Comparison of Evaluations of Grant Proposals With and Without Numerical Scoring Submitted to Marie Skłodowska-Curie Actions’ Innovative Training Networks
Ivan Buljan,1 David G. Pina,2 Antonia Mijatović,1 Ana Marušić1
The evaluation of European Union research grant proposals consists of 2 consecutive steps: (1) individual expert assessment and (2) consensus evaluation made by multiple reviewers. The result is an evaluation summary report, and previous studies have established this approach as a stable procedure in the assessment of research grants.1,2 In 2020, numerical scores were replaced by textual comments in the individual expert assessment. The objective was to compare the linguistic characteristics of the comments for Excellence, Impact and Implementation criteria in evaluation reports of Marie Skłodowska-Curie Actions’ Innovative Training Networks (ITN) proposals submitted in 2019 and 2020 to assess whether the removal of numerical scoring affected the structure of individuals evaluation report textual comments and evaluation outcome.
In this observational study for which data were collected in fall 2022, all ITN proposals submitted in 2019 and 2020 were considered. Information was collected about proposal scores and outcome, evaluation panel, and textual comments of the individual expert evaluations on all proposals submitted to the call. Linguistic characteristics of experts’ comments were assessed using the Linguistic Inquiry and Word Count software, a program that counts words related to different psychological states and phenomena and gives a score that is a proportion of the specific category in the entire text. We used logistic regression to compare differences between the 2 call years, in which proposal variables (proposal status, word count for research excellence weaknesses, word count for implementation strengths, and negative effect levels for implementation strengths) were factors and the year of the call was criterion, with the significance level set at P < .001.
The number of proposals was similar in 2019 (n = 1554) and 2020 (n = 1503). The proportion of accepted proposals was slightly higher in 2020 (148 [9.85%]) than in 2019 (128 [8.24%]) (Table 37). In logistic regression, experts’ comments from 2020 differed from 2019 proposals in 2 linguistic domains. Comments in the Excellence section related to weaknesses had a greater number of words in the description of the proposal (Table 37). The comments on strengths in Implementation for proposals from 2020 had slightly more words and lower negative tone or words related to negative emotions, such as wrong, suffer, and sad (Table 37). All factors jointly explained around only 4% of the variance of the criterion.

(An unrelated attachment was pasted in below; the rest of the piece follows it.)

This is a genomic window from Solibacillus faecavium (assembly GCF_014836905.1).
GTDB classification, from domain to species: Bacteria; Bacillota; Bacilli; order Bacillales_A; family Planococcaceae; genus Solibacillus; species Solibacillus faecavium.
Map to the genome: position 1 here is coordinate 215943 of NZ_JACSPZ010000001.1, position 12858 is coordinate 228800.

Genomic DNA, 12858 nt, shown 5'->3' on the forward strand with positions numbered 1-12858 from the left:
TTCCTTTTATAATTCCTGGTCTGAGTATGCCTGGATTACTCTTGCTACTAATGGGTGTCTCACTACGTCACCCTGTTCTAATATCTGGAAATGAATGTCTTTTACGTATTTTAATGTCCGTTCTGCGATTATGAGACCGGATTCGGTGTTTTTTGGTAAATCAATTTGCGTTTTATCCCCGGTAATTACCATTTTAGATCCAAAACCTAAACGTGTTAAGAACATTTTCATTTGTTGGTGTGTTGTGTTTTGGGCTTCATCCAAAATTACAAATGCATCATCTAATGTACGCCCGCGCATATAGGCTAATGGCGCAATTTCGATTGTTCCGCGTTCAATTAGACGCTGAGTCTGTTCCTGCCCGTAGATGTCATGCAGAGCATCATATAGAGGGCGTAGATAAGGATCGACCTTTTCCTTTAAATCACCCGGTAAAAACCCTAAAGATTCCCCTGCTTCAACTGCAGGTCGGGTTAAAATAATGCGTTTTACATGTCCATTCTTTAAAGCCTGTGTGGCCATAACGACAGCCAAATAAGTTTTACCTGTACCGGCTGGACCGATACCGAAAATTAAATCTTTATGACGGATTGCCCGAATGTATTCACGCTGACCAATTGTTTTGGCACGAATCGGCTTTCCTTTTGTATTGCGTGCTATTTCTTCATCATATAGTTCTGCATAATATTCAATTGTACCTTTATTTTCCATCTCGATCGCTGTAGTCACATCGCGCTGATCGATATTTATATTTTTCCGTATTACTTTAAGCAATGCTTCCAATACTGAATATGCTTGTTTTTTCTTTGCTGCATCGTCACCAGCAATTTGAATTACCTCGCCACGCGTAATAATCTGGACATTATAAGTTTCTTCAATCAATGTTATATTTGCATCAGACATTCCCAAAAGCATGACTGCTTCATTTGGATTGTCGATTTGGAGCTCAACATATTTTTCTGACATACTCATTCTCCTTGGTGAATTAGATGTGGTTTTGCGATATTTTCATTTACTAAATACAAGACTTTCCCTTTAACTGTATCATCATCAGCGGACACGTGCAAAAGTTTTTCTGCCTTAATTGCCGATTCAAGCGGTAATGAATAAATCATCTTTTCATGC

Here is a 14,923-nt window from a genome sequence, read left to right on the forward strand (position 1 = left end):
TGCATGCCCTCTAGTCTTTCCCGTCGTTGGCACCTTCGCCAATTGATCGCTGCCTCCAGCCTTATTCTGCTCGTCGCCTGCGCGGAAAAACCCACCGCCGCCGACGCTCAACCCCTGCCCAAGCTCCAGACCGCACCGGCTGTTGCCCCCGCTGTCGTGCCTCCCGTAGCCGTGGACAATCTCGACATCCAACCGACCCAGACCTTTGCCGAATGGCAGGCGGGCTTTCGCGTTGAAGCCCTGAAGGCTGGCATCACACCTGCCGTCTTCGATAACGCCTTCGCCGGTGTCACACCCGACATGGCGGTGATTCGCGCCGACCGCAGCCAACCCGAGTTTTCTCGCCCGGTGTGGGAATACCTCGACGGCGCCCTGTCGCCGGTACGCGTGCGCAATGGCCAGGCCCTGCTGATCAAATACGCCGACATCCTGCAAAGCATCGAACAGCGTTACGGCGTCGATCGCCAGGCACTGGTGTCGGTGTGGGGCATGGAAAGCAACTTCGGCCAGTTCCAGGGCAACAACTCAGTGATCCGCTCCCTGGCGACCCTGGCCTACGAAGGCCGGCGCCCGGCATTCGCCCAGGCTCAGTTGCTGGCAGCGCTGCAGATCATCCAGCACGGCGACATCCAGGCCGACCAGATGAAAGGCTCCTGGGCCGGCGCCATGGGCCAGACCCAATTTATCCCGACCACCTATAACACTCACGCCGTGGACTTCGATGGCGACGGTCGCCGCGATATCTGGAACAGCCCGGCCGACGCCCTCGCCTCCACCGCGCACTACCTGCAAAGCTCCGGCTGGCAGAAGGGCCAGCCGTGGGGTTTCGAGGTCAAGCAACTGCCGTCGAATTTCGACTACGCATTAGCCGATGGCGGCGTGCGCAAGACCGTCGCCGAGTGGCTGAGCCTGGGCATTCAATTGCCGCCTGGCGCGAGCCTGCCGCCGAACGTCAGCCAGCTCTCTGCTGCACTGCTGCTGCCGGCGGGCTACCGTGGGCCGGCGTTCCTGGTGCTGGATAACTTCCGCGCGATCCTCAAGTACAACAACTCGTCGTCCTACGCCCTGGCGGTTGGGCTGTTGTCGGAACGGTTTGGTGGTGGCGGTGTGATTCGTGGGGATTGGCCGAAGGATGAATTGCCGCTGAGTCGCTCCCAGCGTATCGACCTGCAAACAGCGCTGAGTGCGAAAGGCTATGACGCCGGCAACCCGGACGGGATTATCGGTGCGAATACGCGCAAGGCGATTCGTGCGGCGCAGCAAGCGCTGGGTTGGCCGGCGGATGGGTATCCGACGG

It seems that removing numerical scoring in the evaluation of ITN proposals at the stage of the individual assessment had little effect on the linguistic characteristics of the experts’ comments, because all differences were marginal and we analyzed the whole proposal cohort.
1. Pina DG, Buljan I, Hren D, Marušić A. A retrospective analysis of the peer review of more than 75,000 Marie Curie proposals between 2007 and 2018. eLife. 2021;10:e59338. doi:10.7554/eLife.59338
2. Buljan I, Pina DG, Marušić A. Ethics issues identified by applicants and ethics experts in Horizon 2020 grant proposals. F1000Res. 2021;10:471. doi:10.12688/f1000research.52965.2
1Department of Research in Biomedicine and Health, University of Split School of Medicine, Split, Croatia, firstname.lastname@example.org; 2European Research Executive Agency, European Commission, Brussels, Belgium
Conflict of Interest Disclosures
David G. Pina is employed by the European Research Executive Agency. Ana Marušić occasionally serves as an ethics expert for the European Research Executive Agency and is an advisory board member of the Peer Review Congress but was not involved in the review or decision of this abstract. Ivan Buljan and Antonia Mijatović declare no competing interests.
This study was funded by the Croatian Science Foundation “Professionalism in Health – Decision making in practice and research” (ProDeM) under grant agreement IP-2019-04-4882.
Role of the Funder/Sponsor
The funders had no role in design and conduct of the study; collection, management, analysis, and interpretation of the data; preparation, review, or approval of the abstract; and decision to submit the abstract for presentation.
All views expressed in this abstract are strictly those of the authors and may in no circumstances be regarded as an official position of the European Research Executive Agency or the European Commission.